Analysts predict record profit and revenue for Alibaba

Chinese e-commerce giant will announce results for fiscal year on Friday

PUBLISHED : Monday, 02 May, 2016, 8:39pm
UPDATED : Monday, 02 May, 2016, 8:39pm

Analysts expect no surprises when Alibaba Group, the world’s largest e-commerce services company, reports its earnings for the fiscal year to March 31 this Friday.

New York-listed Alibaba, which owns the South China Morning Post, said in March that its gross merchandise volume (GMV) – the total value of goods sold on its domestic e-commerce platforms – surpassed 3 trillion yuan (HK$3.59 trillion) some 10 days before the close of its fiscal year.

“That is about US$476 billion, and, if the platforms we operate were a province, we would rank as the sixth-largest provincial economy in China,” Alibaba executive vice-chairman Joseph Tsai said in a blog post at the time.

On the back of that milestone, the Hangzhou-based company is forecast to post record profit and revenue figures.

Alibaba’s aggressive acquisitions and expansion into synergistic businesses ... could provide significant longer-term monetisation potential
Ling Vey-sern, BNP Paribas

BNP Paribas analysts estimated that Alibaba’s net profit would reach 43.15 billion yuan and total revenue hit 100.19 billion yuan, while Daiwa Capital Markets analysts predicted 42.59 billion yuan in net profit and 99.52 billion yuan in revenue.

In the previous fiscal year, Alibaba’s net profit was 24.32 billion yuan and its revenue 76.20 billion yuan.

Ling Vey-sern, an analyst at BNP Paribas, described Alibaba in a report “as the top online destination for buyers and sellers in China”, which made the company “the best investment proxy to leverage the structurally growing Chinese e-commerce market”.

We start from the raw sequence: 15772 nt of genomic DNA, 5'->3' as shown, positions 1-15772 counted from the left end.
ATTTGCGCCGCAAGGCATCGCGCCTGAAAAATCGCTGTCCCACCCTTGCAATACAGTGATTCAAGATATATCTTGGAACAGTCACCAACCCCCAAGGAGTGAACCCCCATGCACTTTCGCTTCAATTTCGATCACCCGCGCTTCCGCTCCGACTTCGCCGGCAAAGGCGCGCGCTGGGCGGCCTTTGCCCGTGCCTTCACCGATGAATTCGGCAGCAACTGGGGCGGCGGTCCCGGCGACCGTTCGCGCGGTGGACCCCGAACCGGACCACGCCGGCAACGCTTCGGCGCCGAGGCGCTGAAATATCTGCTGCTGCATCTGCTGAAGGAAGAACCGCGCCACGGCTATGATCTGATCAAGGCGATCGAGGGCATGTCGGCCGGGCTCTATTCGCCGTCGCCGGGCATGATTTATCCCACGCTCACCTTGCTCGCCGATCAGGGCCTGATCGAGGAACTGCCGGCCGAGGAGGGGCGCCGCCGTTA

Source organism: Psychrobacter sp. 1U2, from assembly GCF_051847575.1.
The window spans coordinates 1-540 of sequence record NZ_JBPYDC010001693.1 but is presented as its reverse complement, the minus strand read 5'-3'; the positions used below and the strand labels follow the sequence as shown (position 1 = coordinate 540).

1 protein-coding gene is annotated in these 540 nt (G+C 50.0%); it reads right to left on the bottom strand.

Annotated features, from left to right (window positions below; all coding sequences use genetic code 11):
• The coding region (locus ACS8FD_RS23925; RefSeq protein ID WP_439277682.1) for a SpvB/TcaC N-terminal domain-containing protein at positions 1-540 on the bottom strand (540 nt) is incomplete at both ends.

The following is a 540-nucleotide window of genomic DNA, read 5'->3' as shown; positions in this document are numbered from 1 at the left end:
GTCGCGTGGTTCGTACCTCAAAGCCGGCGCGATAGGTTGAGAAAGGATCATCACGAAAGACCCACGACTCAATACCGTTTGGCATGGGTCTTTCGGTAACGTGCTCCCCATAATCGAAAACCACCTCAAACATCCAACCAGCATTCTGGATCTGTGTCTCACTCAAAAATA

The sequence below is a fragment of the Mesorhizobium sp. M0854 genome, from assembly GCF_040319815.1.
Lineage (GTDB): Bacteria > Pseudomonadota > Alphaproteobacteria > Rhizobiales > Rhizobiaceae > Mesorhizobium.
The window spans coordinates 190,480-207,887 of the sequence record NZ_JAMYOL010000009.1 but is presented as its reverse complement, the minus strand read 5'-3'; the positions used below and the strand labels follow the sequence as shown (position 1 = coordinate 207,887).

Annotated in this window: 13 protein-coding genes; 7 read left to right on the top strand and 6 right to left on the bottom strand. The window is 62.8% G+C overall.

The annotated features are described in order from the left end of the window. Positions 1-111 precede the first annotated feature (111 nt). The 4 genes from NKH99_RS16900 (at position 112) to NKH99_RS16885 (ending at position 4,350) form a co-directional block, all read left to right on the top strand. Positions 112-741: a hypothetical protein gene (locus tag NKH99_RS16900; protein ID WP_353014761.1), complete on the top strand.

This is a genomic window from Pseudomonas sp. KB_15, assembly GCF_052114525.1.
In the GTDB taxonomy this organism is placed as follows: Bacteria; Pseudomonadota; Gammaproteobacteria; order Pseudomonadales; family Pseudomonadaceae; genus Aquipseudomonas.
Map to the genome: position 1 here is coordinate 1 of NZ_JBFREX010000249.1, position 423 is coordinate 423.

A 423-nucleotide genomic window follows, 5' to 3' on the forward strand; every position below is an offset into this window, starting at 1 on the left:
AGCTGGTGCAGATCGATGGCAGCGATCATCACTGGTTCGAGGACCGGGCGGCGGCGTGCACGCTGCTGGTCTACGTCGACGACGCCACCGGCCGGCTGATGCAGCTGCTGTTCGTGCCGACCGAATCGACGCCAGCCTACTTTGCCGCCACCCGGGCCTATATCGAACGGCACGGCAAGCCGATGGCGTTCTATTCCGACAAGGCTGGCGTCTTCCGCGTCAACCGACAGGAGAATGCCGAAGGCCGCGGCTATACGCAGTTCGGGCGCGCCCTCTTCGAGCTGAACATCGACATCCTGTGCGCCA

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Earlier this month, Alibaba further burnished its credentials in the industry by joining the International AntiCounterfeiting Coalition, the world’s largest non-profit organisation focused on combating product counterfeiting and piracy.

“Alibaba’s aggressive acquisitions and expansion into synergistic businesses, such as content, entertainment, online-to-offline [local services] and software could provide significant longer-term monetisation potential,” Ling said.

In the 12 months to March last year, Alibaba used 53.45 billion yuan in cash for investments, mergers and acquisitions.

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Those activities are not expected to slow down anytime soon in light of a US$3 billion, five-year loan deal in March that Alibaba arranged with a syndicate of banks.

Alibaba also started a major push for broader domestic and international online retail expansion last month, emboldened by hefty user growth that saw annual active buyers reach a record 407 million at the end of December.

“Global import, rural e-commerce, and top-tier cities are the three key battlefields for Alibaba in 2016,” chief executive Daniel Zhang Yong said in January.

The company says it has built more than 10,000 village-level service centres to promote e-commerce and provide delivery in more than 20 provinces.

Zhang said the firm aimed to strengthen its online channels for international brands and merchants to sell to Chinese consumers.